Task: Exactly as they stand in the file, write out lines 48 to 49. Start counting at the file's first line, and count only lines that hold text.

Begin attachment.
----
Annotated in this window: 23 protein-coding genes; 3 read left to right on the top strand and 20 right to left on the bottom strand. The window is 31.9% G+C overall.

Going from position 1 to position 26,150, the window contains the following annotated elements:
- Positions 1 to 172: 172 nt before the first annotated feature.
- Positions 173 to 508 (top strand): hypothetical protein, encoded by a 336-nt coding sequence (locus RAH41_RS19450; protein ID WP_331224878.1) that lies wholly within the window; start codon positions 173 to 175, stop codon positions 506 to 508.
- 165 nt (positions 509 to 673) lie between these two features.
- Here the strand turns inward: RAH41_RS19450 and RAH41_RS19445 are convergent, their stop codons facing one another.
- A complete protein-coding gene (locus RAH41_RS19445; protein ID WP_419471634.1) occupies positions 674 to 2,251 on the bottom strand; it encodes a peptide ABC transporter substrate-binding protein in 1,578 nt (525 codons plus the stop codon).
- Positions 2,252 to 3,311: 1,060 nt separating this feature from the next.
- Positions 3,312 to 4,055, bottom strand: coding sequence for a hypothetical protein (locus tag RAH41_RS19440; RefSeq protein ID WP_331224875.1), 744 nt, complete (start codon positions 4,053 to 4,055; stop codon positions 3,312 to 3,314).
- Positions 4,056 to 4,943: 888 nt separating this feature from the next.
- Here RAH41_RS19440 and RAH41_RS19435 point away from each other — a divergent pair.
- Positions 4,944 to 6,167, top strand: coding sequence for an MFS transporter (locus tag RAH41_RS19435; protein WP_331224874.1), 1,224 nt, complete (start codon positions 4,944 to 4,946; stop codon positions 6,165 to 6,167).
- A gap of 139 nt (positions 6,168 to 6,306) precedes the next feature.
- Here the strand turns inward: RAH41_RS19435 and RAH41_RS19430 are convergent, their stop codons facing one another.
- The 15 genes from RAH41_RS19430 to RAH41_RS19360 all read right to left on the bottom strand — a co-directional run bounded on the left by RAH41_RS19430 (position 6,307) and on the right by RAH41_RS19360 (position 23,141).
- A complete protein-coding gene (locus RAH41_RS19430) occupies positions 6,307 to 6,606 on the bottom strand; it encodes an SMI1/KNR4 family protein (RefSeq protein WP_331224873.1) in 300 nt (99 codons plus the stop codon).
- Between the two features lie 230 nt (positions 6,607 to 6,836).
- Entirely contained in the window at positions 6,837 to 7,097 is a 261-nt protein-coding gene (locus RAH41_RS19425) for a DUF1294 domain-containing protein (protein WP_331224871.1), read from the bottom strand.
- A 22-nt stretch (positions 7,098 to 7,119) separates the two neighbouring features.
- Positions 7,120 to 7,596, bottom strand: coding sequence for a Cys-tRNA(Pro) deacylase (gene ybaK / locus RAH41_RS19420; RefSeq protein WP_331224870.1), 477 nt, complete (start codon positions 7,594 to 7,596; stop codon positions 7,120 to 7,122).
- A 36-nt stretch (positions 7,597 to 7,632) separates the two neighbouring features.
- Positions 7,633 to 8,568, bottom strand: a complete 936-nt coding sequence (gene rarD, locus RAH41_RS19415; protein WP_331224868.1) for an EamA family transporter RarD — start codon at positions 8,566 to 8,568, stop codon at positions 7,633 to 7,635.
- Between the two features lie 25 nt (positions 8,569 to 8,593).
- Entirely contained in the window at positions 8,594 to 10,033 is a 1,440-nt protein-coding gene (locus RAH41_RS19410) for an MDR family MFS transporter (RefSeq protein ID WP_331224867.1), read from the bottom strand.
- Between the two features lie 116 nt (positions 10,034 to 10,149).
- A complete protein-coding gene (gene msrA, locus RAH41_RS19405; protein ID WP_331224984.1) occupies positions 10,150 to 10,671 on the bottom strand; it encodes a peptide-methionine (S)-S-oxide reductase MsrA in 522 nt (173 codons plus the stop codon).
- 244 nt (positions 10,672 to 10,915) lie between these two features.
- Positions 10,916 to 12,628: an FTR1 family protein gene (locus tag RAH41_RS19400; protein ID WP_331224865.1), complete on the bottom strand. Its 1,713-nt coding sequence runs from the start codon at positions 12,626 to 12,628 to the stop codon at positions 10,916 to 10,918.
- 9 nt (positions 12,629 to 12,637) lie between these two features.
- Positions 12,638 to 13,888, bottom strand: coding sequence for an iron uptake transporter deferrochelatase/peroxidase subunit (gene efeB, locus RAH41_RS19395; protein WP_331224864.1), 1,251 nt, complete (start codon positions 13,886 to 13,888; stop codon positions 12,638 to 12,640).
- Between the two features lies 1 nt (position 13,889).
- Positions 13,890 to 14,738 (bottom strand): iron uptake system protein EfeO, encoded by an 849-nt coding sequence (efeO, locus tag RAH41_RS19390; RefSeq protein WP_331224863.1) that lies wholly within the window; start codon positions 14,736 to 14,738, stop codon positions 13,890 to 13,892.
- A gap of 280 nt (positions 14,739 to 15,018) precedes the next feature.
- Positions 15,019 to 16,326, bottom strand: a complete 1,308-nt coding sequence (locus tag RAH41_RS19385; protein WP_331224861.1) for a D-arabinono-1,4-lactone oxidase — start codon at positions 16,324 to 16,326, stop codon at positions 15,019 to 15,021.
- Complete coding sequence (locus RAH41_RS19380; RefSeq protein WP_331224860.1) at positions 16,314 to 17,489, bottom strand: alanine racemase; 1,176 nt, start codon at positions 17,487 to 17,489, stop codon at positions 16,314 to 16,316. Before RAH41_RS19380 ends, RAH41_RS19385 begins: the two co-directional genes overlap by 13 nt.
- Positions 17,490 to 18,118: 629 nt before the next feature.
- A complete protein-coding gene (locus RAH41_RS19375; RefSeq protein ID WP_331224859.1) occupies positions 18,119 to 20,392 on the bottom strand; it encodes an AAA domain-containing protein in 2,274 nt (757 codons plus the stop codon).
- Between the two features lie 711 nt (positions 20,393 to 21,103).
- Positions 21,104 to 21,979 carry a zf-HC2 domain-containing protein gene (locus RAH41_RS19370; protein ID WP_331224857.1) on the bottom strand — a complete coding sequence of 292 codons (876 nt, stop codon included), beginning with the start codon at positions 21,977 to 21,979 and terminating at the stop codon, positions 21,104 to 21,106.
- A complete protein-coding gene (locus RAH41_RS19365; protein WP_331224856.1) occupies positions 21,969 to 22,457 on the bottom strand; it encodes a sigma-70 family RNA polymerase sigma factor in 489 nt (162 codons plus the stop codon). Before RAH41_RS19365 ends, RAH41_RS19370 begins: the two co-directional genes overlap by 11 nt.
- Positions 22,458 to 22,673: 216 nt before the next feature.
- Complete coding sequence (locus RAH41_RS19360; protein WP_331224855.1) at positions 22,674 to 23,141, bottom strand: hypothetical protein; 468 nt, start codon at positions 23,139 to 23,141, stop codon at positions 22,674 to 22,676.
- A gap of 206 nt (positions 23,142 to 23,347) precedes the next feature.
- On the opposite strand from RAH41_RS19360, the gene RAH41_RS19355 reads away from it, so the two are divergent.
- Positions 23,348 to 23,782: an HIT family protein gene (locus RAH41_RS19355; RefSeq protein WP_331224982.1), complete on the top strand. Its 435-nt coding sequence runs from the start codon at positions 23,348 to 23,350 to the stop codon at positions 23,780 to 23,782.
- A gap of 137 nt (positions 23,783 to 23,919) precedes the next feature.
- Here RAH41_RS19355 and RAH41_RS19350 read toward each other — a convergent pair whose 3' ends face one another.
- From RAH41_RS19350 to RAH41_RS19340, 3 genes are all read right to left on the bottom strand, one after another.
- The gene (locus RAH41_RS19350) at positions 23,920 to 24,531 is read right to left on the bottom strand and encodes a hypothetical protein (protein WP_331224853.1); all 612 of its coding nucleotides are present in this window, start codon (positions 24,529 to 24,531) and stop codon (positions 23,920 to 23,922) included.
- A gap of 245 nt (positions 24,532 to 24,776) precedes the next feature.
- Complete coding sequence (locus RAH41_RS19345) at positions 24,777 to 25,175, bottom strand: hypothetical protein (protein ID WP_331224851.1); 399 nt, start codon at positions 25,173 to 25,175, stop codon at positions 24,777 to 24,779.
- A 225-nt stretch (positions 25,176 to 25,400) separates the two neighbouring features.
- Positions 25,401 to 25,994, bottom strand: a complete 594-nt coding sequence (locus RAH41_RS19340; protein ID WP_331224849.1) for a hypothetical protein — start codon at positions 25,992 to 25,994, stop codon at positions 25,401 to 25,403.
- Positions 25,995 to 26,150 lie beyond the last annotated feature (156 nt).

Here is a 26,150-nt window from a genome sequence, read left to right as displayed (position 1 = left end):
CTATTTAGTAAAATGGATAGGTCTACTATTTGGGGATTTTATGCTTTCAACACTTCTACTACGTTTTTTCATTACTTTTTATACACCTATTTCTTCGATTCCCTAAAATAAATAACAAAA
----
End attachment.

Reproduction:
- From RAH41_RS19350 to RAH41_RS19340, 3 genes are all read right to left on the bottom strand, one after another.
- The gene (locus RAH41_RS19350) at positions 23,920 to 24,531 is read right to left on the bottom strand and encodes a hypothetical protein (protein WP_331224853.1); all 612 of its coding nucleotides are present in this window, start codon (positions 24,529 to 24,531) and stop codon (positions 23,920 to 23,922) included.